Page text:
Colorism, Coachella & Queen Bey

Image result for beyonce at coachella

There is no way around it–Beyoncé Giselle Knowles Carter is taking over the planet.

I am astounded every time I see her perform, I am amazed. Even Dr. Michael Eric Dyson in the dedication for his latest book, The Tears We Cannot Stop, mentioned her and her dynamic talent along with her stage presence. I was a Destiny’s Child fan, supportive of her solo career and with LEMONADE? I submitted my (late) application to the BeyHive.

I’m. Just. Saying.

What I have always loved about her, through her career is her unabashed blackness. Even with her fair esthetic, and her Creole-New Iberia ancestry, she has never not denied any part of her that was, is, will always be black. The beautiful thing I saw at Coachella, and on her last world tour before the birth of her twins, was the diversity of the women of color around her. Her dancers are every hue along this magical melanin spectrum. As popular as Beyoncé is, as easy as it is to rule her Queendom by the power of money and colorism, she doesn’t. As easy as it would be to only have one hue of dancer with her, she doesn’t. As minute, as mundane as that detail is, it should be a focus. And here is why:

There is a black woman with a Eurocentric look, and able to walk into spaces as a full economic participant, able to orchestrate any vision that she has. In that orchestration, she is able to assemble the people she wants around her.

That is powerful. It is a reminder that I am still a black woman, and as a black woman, I represent black women–no matter the esthetic.

Image result for beyonce at coachella

In the midst of her April 2018 Coachella appearance, amidst all the unregretable blackness, HBCU magic, I thought would Beyoncé be seen as this talented, this epic and this grand if she wasn’t light skinned.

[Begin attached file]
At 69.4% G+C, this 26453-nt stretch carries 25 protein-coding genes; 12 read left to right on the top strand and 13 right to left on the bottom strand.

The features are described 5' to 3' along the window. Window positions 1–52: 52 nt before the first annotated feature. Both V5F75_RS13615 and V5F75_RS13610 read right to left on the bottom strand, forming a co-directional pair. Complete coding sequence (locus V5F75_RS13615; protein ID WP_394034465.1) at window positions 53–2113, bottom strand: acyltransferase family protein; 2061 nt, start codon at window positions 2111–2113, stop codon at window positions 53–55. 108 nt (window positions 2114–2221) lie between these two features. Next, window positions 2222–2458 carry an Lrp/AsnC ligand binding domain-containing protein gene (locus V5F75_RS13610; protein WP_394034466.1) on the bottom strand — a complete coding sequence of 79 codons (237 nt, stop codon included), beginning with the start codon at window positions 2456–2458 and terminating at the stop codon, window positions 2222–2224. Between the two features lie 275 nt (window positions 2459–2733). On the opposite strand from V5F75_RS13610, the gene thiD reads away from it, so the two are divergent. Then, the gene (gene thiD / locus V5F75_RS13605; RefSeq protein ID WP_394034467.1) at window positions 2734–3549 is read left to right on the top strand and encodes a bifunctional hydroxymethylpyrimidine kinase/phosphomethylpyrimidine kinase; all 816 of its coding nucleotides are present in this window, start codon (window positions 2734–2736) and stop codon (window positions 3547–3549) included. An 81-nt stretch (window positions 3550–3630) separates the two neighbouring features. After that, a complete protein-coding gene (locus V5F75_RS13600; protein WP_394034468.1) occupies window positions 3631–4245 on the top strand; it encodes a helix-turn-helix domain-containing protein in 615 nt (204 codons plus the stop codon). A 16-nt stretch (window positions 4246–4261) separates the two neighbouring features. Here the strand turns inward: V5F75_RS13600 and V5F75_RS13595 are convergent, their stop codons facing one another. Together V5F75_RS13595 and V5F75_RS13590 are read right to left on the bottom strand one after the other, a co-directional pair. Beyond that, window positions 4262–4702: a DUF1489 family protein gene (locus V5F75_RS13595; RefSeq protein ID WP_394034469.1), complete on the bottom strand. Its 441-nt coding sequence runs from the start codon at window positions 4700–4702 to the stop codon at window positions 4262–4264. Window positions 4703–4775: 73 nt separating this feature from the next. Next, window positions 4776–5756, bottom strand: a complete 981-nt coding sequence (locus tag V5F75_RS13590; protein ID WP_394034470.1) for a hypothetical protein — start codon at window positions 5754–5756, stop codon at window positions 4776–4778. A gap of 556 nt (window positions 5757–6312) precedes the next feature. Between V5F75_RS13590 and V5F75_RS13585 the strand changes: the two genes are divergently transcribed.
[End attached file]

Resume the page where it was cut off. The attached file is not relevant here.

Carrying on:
The example I point to is Lena Horne and Ella Fitzgerald. Both women could sing and were drenched in talent–but because Lena was lighter, she seemed to always have an edge over Ella, who was darker. It was never about the presentation of talent, but the white acceptance of a black talent along a melaninated spectrum:  enter the ruler straight hair- brown paper bag test. See that here.

That question made me so sad when I ruminated on it. I began to wonder for all the amazing she had done, for all her talent, for all her power, could that have been stymied if she were darker-skinned? That thought made my heart ache.

As a black woman, I am proud of Beyoncé. I am inspired to do more to build, do and to serve. It reminds me that colorism doesn’t define me, does not stymie me, and will not separate me from my heritage. I understand that colorism is a real system, with real consequences, and my reactions to those consequences determine how colorism will be conquered or perpetuated!

Colorism is insidious to the confidence of black women. It strips us of any sense of self, allowing our value to be determined by something uncontrollable and outside forces uncontrollable. Our value is beyond skin deep, beyond talent and we are worthy of love, respect and personhood. Black Girl Magic transcends skin tone. From Redbone to the deepest Ebony tones, black women are gorgeous–and we need to remember that. The world can’t stop us–only we can.

Advertisements

Leave a Reply

Fill in your details below or click an icon to log in:

WordPress.com Logo

You are commenting using your WordPress.com account. Log Out /  Change )

Google+ photo

You are commenting using your Google+ account. Log Out /  Change )

Twitter picture

You are commenting using your Twitter account. Log Out /  Change )

Facebook photo

You are commenting using your Facebook account. Log Out /  Change )

w

Connecting to %s